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Crisis Negotiators

NCJ Number
Law Enforcement Technology Volume: 25 Issue: 3 Dated: March 1998 Pages: 42-47
S Wexler
Date Published
4 pages
Hostage crisis negotiators must be adept communicators and must have the ability to calm, persuade, and actively listen.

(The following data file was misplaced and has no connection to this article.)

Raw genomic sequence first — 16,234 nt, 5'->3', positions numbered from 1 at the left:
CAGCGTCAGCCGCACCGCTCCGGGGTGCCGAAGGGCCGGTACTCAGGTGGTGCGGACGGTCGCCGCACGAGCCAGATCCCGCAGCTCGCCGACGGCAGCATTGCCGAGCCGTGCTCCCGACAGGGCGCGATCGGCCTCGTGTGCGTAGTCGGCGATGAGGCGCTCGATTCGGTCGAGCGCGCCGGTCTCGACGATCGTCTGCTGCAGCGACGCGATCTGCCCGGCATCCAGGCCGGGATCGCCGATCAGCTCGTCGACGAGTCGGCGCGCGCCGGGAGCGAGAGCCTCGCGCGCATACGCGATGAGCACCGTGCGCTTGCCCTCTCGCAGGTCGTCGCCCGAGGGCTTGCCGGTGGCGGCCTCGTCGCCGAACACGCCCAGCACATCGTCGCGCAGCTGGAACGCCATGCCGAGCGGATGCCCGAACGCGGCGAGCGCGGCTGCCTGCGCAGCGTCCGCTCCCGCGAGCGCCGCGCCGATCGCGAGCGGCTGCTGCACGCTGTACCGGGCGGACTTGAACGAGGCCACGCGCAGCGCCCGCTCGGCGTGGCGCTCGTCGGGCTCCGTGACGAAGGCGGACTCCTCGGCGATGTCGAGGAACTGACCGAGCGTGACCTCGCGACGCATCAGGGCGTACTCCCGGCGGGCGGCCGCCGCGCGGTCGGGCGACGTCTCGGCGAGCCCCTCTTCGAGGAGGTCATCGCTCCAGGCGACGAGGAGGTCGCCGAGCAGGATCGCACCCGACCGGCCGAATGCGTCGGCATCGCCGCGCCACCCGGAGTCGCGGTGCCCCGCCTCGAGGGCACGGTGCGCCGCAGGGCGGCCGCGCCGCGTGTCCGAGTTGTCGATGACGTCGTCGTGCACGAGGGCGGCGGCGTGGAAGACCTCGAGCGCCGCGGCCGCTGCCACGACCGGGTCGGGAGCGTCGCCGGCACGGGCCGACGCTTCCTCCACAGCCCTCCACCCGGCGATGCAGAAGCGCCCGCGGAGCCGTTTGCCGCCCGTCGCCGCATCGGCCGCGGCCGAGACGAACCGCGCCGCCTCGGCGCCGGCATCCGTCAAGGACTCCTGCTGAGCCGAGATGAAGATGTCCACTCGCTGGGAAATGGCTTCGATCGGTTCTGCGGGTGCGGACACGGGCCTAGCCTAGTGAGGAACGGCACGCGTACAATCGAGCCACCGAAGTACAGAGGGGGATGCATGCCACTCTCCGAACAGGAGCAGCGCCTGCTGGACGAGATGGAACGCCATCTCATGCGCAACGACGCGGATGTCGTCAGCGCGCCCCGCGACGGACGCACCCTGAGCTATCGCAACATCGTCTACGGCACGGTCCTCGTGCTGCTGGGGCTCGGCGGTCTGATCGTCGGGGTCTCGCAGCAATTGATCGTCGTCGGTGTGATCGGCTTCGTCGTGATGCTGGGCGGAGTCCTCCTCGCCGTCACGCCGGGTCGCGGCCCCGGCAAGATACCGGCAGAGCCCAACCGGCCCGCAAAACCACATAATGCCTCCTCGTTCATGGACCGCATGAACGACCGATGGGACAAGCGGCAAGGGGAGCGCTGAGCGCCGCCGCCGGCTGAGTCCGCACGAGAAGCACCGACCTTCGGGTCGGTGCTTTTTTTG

Hostage situations can happen anywhere, and basic crisis negotiation skills are needed to deal with these situations. Surveillance cameras and eavesdropping devices may be available to the Federal Bureau of Investigation and large police departments, but small police departments often lack such sophistication and must rely on more basic skills. Dealing with hostage or barricade situations is a complex operation that involves a coordinated team effort. Depending on the size of the police department, the team generally ranges from two to five people. The typical large police negotiation team usually has five members, each with distinct assignments as primary negotiator, secondary negotiator, intelligence officer, equipment officer, and team supervisor. The experience of the New York City Police Department in crisis negotiation is described.